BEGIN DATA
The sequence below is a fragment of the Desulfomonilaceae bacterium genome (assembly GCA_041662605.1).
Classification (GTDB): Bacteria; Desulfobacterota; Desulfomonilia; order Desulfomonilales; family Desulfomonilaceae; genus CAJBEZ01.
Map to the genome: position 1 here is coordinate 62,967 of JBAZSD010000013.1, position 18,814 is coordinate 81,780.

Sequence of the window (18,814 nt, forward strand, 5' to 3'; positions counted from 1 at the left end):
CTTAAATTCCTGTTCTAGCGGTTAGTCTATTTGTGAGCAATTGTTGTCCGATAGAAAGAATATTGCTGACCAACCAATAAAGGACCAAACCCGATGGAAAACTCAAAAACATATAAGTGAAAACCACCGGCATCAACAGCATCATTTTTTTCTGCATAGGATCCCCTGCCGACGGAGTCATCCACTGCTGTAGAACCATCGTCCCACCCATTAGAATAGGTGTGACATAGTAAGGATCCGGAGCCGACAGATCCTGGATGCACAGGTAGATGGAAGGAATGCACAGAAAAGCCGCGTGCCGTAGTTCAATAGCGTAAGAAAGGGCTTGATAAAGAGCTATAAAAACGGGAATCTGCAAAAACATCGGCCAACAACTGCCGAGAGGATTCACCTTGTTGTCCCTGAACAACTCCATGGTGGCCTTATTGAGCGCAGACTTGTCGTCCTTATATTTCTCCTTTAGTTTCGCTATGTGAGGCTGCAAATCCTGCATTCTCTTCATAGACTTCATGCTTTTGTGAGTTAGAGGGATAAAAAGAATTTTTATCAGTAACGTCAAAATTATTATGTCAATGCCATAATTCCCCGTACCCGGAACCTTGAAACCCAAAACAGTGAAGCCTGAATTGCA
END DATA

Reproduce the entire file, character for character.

The sequence below is a fragment of the Desulfomonilaceae bacterium genome (assembly GCA_041662605.1).
Classification (GTDB): Bacteria; Desulfobacterota; Desulfomonilia; order Desulfomonilales; family Desulfomonilaceae; genus CAJBEZ01.
Map to the genome: position 1 here is coordinate 62,967 of JBAZSD010000013.1, position 18,814 is coordinate 81,780.

Sequence of the window (18,814 nt, forward strand, 5' to 3'; positions counted from 1 at the left end):
CTTAAATTCCTGTTCTAGCGGTTAGTCTATTTGTGAGCAATTGTTGTCCGATAGAAAGAATATTGCTGACCAACCAATAAAGGACCAAACCCGATGGAAAACTCAAAAACATATAAGTGAAAACCACCGGCATCAACAGCATCATTTTTTTCTGCATAGGATCCCCTGCCGACGGAGTCATCCACTGCTGTAGAACCATCGTCCCACCCATTAGAATAGGTGTGACATAGTAAGGATCCGGAGCCGACAGATCCTGGATGCACAGGTAGATGGAAGGAATGCACAGAAAAGCCGCGTGCCGTAGTTCAATAGCGTAAGAAAGGGCTTGATAAAGAGCTATAAAAACGGGAATCTGCAAAAACATCGGCCAACAACTGCCGAGAGGATTCACCTTGTTGTCCCTGAACAACTCCATGGTGGCCTTATTGAGCGCAGACTTGTCGTCCTTATATTTCTCCTTTAGTTTCGCTATGTGAGGCTGCAAATCCTGCATTCTCTTCATAGACTTCATGCTTTTGTGAGTTAGAGGGATAAAAAGAATTTTTATCAGTAACGTCAAAATTATTATGTCAATGCCATAATTCCCCGTACCCGGAACCTTGAAACCCAAAACAGTGAAGCCTGAATTGCA